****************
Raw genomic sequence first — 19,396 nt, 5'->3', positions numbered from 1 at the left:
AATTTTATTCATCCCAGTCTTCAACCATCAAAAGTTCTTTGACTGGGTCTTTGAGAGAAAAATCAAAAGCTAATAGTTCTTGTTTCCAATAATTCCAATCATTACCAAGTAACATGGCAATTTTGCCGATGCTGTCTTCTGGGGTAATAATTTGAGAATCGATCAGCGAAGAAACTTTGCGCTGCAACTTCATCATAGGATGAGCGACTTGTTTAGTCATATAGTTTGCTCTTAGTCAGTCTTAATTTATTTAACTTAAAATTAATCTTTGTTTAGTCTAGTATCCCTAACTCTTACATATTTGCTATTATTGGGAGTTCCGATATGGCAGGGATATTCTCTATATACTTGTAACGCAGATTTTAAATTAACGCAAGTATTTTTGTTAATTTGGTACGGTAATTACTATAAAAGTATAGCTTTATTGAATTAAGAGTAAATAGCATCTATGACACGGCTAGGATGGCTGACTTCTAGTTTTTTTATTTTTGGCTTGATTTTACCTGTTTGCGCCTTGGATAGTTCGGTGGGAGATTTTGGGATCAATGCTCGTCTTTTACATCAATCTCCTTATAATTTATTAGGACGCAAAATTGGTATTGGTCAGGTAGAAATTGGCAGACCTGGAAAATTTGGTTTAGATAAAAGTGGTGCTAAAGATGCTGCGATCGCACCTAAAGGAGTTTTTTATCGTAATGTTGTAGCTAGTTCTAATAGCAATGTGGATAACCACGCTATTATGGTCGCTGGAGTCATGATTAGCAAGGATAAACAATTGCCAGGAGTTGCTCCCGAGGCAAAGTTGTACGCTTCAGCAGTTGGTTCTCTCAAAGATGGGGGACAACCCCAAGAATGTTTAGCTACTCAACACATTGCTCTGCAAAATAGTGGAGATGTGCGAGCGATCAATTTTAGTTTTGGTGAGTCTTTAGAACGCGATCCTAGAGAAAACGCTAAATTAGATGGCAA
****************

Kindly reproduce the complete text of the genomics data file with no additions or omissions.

Raw genomic sequence first — 19,396 nt, 5'->3', positions numbered from 1 at the left:
AATTTTATTCATCCCAGTCTTCAACCATCAAAAGTTCTTTGACTGGGTCTTTGAGAGAAAAATCAAAAGCTAATAGTTCTTGTTTCCAATAATTCCAATCATTACCAAGTAACATGGCAATTTTGCCGATGCTGTCTTCTGGGGTAATAATTTGAGAATCGATCAGCGAAGAAACTTTGCGCTGCAACTTCATCATAGGATGAGCGACTTGTTTAGTCATATAGTTTGCTCTTAGTCAGTCTTAATTTATTTAACTTAAAATTAATCTTTGTTTAGTCTAGTATCCCTAACTCTTACATATTTGCTATTATTGGGAGTTCCGATATGGCAGGGATATTCTCTATATACTTGTAACGCAGATTTTAAATTAACGCAAGTATTTTTGTTAATTTGGTACGGTAATTACTATAAAAGTATAGCTTTATTGAATTAAGAGTAAATAGCATCTATGACACGGCTAGGATGGCTGACTTCTAGTTTTTTTATTTTTGGCTTGATTTTACCTGTTTGCGCCTTGGATAGTTCGGTGGGAGATTTTGGGATCAATGCTCGTCTTTTACATCAATCTCCTTATAATTTATTAGGACGCAAAATTGGTATTGGTCAGGTAGAAATTGGCAGACCTGGAAAATTTGGTTTAGATAAAAGTGGTGCTAAAGATGCTGCGATCGCACCTAAAGGAGTTTTTTATCGTAATGTTGTAGCTAGTTCTAATAGCAATGTGGATAACCACGCTATTATGGTCGCTGGAGTCATGATTAGCAAGGATAAACAATTGCCAGGAGTTGCTCCCGAGGCAAAGTTGTACGCTTCAGCAGTTGGTTCTCTCAAAGATGGGGGACAACCCCAAGAATGTTTAGCTACTCAACACATTGCTCTGCAAAATAGTGGAGATGTGCGAGCGATCAATTTTAGTTTTGGTGAGTCTTTAGAACGCGATCCTAGAGAAAACGCTAAATTAGATGGCAA